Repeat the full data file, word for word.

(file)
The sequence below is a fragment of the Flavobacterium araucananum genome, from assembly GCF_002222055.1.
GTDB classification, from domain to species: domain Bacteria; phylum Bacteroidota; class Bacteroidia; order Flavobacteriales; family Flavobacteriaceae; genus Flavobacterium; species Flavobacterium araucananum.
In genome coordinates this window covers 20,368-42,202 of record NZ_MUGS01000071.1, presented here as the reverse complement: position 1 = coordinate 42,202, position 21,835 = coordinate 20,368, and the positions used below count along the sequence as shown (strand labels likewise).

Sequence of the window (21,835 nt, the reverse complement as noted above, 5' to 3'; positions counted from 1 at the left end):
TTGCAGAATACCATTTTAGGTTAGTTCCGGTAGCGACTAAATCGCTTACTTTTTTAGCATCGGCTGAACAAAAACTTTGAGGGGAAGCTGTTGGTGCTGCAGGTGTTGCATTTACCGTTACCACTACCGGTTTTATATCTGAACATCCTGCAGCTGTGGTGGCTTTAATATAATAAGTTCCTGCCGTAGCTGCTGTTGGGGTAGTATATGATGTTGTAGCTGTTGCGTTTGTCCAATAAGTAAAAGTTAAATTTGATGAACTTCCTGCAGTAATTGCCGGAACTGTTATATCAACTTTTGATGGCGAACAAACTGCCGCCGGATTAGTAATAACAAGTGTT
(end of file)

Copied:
The sequence below is a fragment of the Flavobacterium araucananum genome, from assembly GCF_002222055.1.
GTDB classification, from domain to species: domain Bacteria; phylum Bacteroidota; class Bacteroidia; order Flavobacteriales; family Flavobacteriaceae; genus Flavobacterium; species Flavobacterium araucananum.
In genome coordinates this window covers 20,368-42,202 of record NZ_MUGS01000071.1, presented here as the reverse complement: position 1 = coordinate 42,202, position 21,835 = coordinate 20,368, and the positions used below count along the sequence as shown (strand labels likewise).

Sequence of the window (21,835 nt, the reverse complement as noted above, 5' to 3'; positions counted from 1 at the left end):
TTGCAGAATACCATTTTAGGTTAGTTCCGGTAGCGACTAAATCGCTTACTTTTTTAGCATCGGCTGAACAAAAACTTTGAGGGGAAGCTGTTGGTGCTGCAGGTGTTGCATTTACCGTTACCACTACCGGTTTTATATCTGAACATCCTGCAGCTGTGGTGGCTTTAATATAATAAGTTCCTGCCGTAGCTGCTGTTGGGGTAGTATATGATGTTGTAGCTGTTGCGTTTGTCCAATAAGTAAAAGTTAAATTTGATGAACTTCCTGCAGTAATTGCCGGAACTGTTATATCAACTTTTGATGGCGAACAAACTGCCGCCGGATTAGTAATAACAAGTGTT